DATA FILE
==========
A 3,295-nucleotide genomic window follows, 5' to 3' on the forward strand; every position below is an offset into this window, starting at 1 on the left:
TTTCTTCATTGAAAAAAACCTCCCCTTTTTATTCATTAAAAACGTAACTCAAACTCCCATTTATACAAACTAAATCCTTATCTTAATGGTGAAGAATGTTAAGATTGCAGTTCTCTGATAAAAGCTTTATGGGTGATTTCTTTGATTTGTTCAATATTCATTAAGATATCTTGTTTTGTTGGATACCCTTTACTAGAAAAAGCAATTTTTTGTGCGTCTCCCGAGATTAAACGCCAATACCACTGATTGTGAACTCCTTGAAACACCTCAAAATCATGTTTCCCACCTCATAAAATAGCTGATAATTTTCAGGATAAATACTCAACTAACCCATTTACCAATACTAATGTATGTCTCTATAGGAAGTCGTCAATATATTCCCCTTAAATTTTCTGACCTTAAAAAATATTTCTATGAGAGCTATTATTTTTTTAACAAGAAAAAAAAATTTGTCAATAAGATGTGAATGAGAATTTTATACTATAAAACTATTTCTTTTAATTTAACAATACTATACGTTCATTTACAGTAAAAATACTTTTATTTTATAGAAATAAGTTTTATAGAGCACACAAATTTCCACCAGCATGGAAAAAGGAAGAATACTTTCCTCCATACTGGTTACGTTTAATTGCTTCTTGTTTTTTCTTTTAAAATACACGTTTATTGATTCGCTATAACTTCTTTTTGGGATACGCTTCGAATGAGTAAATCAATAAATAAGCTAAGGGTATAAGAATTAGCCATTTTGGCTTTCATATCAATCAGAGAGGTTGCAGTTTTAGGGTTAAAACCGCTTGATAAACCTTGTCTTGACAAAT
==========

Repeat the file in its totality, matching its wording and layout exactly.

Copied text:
A 3,295-nucleotide genomic window follows, 5' to 3' on the forward strand; every position below is an offset into this window, starting at 1 on the left:
TTTCTTCATTGAAAAAAACCTCCCCTTTTTATTCATTAAAAACGTAACTCAAACTCCCATTTATACAAACTAAATCCTTATCTTAATGGTGAAGAATGTTAAGATTGCAGTTCTCTGATAAAAGCTTTATGGGTGATTTCTTTGATTTGTTCAATATTCATTAAGATATCTTGTTTTGTTGGATACCCTTTACTAGAAAAAGCAATTTTTTGTGCGTCTCCCGAGATTAAACGCCAATACCACTGATTGTGAACTCCTTGAAACACCTCAAAATCATGTTTCCCACCTCATAAAATAGCTGATAATTTTCAGGATAAATACTCAACTAACCCATTTACCAATACTAATGTATGTCTCTATAGGAAGTCGTCAATATATTCCCCTTAAATTTTCTGACCTTAAAAAATATTTCTATGAGAGCTATTATTTTTTTAACAAGAAAAAAAAATTTGTCAATAAGATGTGAATGAGAATTTTATACTATAAAACTATTTCTTTTAATTTAACAATACTATACGTTCATTTACAGTAAAAATACTTTTATTTTATAGAAATAAGTTTTATAGAGCACACAAATTTCCACCAGCATGGAAAAAGGAAGAATACTTTCCTCCATACTGGTTACGTTTAATTGCTTCTTGTTTTTTCTTTTAAAATACACGTTTATTGATTCGCTATAACTTCTTTTTGGGATACGCTTCGAATGAGTAAATCAATAAATAAGCTAAGGGTATAAGAATTAGCCATTTTGGCTTTCATATCAATCAGAGAGGTTGCAGTTTTAGGGTTAAAACCGCTTGATAAACCTTGTCTTGACAAAT